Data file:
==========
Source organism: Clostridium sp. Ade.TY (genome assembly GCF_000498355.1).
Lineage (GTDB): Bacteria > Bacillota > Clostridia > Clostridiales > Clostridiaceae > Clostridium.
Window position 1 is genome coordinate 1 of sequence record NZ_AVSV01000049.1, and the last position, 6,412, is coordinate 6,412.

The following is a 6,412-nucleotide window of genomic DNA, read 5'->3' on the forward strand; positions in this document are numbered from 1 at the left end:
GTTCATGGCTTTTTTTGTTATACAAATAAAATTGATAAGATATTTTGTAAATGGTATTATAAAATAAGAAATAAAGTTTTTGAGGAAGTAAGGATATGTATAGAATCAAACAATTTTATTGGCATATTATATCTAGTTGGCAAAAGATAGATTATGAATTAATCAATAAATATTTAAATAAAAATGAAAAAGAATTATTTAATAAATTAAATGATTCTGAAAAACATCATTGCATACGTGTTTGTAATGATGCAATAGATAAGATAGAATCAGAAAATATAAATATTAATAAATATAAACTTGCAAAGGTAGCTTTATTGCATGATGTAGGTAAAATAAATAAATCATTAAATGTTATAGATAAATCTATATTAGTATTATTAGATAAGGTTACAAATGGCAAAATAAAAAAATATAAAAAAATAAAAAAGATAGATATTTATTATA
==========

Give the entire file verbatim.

Source organism: Clostridium sp. Ade.TY (genome assembly GCF_000498355.1).
Lineage (GTDB): Bacteria > Bacillota > Clostridia > Clostridiales > Clostridiaceae > Clostridium.
Window position 1 is genome coordinate 1 of sequence record NZ_AVSV01000049.1, and the last position, 6,412, is coordinate 6,412.

The following is a 6,412-nucleotide window of genomic DNA, read 5'->3' on the forward strand; positions in this document are numbered from 1 at the left end:
GTTCATGGCTTTTTTTGTTATACAAATAAAATTGATAAGATATTTTGTAAATGGTATTATAAAATAAGAAATAAAGTTTTTGAGGAAGTAAGGATATGTATAGAATCAAACAATTTTATTGGCATATTATATCTAGTTGGCAAAAGATAGATTATGAATTAATCAATAAATATTTAAATAAAAATGAAAAAGAATTATTTAATAAATTAAATGATTCTGAAAAACATCATTGCATACGTGTTTGTAATGATGCAATAGATAAGATAGAATCAGAAAATATAAATATTAATAAATATAAACTTGCAAAGGTAGCTTTATTGCATGATGTAGGTAAAATAAATAAATCATTAAATGTTATAGATAAATCTATATTAGTATTATTAGATAAGGTTACAAATGGCAAAATAAAAAAATATAAAAAAATAAAAAAGATAGATATTTATTATA